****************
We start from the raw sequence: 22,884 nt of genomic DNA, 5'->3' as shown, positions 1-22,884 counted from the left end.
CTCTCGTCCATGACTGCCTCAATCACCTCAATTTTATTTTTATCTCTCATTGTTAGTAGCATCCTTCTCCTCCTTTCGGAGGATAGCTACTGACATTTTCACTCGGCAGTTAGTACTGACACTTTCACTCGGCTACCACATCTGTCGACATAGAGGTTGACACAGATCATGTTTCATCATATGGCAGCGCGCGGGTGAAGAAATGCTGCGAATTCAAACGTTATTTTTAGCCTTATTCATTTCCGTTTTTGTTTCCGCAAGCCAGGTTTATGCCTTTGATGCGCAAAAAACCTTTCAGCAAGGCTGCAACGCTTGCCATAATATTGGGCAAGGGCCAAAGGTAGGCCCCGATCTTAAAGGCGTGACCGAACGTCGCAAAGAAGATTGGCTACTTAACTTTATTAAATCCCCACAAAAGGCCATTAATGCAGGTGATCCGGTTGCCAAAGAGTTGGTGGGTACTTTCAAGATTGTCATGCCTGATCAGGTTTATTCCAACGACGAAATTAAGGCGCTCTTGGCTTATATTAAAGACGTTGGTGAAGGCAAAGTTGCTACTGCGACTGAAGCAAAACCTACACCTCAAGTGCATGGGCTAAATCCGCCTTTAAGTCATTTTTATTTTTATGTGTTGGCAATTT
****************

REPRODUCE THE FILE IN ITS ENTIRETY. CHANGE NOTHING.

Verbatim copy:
We start from the raw sequence: 22,884 nt of genomic DNA, 5'->3' as shown, positions 1-22,884 counted from the left end.
CTCTCGTCCATGACTGCCTCAATCACCTCAATTTTATTTTTATCTCTCATTGTTAGTAGCATCCTTCTCCTCCTTTCGGAGGATAGCTACTGACATTTTCACTCGGCAGTTAGTACTGACACTTTCACTCGGCTACCACATCTGTCGACATAGAGGTTGACACAGATCATGTTTCATCATATGGCAGCGCGCGGGTGAAGAAATGCTGCGAATTCAAACGTTATTTTTAGCCTTATTCATTTCCGTTTTTGTTTCCGCAAGCCAGGTTTATGCCTTTGATGCGCAAAAAACCTTTCAGCAAGGCTGCAACGCTTGCCATAATATTGGGCAAGGGCCAAAGGTAGGCCCCGATCTTAAAGGCGTGACCGAACGTCGCAAAGAAGATTGGCTACTTAACTTTATTAAATCCCCACAAAAGGCCATTAATGCAGGTGATCCGGTTGCCAAAGAGTTGGTGGGTACTTTCAAGATTGTCATGCCTGATCAGGTTTATTCCAACGACGAAATTAAGGCGCTCTTGGCTTATATTAAAGACGTTGGTGAAGGCAAAGTTGCTACTGCGACTGAAGCAAAACCTACACCTCAAGTGCATGGGCTAAATCCGCCTTTAAGTCATTTTTATTTTTATGTGTTGGCAATTT